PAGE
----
TL;DR: You want to use Argon2d here.
Even though Argon2 was standardized only somewhat recently, it is the result of the Password-Hashing Competition (2013-2015) and was a late re-design of Argon which also picked up ideas from a few other finalists. Since then there have been attacks on it, which caused the scheme to be tweaked to counter them better, this is why we have Argon2 v1.3 as the most current version, you may want to note that most of these attacks mostly weakened Argon2i and not Argon2d.
Now during the competition results came up that your defense against time-memory trade-off attacks will suffer if you make sure that your scheme is immune to the various kinds of side-channel attacks that people have come up with (which also includes more "crazy" stuff like leaked intermediate state). Because of this, it was decided that there should be two versions: Argon2i and Argon2d. One offering the best possible protection while trying its best to be immune against side-channel attacks (by using data- and password-independent memory access patterns) and the other dropping these requirements and all-out optimizing against such attacks (by using data- and possibly password-dependent memory access patterns).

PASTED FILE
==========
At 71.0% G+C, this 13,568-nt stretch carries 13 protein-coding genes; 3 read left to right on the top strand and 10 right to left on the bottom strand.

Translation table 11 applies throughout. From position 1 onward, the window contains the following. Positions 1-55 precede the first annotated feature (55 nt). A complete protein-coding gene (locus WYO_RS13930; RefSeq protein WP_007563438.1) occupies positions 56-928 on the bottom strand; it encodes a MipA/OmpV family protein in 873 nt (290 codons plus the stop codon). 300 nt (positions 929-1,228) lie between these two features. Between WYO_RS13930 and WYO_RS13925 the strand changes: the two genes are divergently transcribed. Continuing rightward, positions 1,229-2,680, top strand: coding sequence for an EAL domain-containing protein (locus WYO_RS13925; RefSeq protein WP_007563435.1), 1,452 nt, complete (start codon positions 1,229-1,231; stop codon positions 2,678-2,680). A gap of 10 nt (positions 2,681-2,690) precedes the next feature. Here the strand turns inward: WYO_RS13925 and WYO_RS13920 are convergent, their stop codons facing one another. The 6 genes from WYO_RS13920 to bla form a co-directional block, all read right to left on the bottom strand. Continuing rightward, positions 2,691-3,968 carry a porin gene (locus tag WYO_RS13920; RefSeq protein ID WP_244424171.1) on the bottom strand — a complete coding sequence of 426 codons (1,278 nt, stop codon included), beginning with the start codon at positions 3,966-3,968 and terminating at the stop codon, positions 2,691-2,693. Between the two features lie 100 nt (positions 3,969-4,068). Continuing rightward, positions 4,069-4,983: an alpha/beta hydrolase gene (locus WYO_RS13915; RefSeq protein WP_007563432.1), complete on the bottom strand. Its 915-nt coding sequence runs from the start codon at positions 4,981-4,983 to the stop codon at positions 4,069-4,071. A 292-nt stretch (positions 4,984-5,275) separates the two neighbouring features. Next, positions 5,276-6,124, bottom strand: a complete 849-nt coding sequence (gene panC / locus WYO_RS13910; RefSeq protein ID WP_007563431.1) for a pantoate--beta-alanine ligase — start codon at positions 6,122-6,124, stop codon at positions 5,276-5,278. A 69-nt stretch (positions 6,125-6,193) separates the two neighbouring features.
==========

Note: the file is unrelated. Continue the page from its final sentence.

Enough with the history now. Argon2d offers better protection than Argon2i at the expense of being more vulnerable to side-channel attacks. Now you have to ask yourself: Do these apply? No, not really. You said that you are on Android, which is not exactly known for high platform security, so if you have an attacker in such a privileged position to execute something like cache-timing attacks or similar attacks that try to exploit memory access patterns, your user has already much bigger problems anyways.
It's a similar logic as with AES: There are cache-based side-channel attacks, but these have never been observed in the wild, probably because other options are much easier, more relieable and equally as effective.
So the conclusion is: You want to use Argon2d.
So for whom is Argon2i? People who need to run applications on shared hardware or where timing attacks are a real thread. For example if you run a webserver in a public cloud on shared hardware. Then you have to be worried about who else is on the same CPU. And with webservers it's also easier to measure the timing of reactions and trying to deduce information from that.
The final hint that Argon2d is the way to go here, is the fact that KeePass (one of the open-source password managers) also has decided for Argon2d.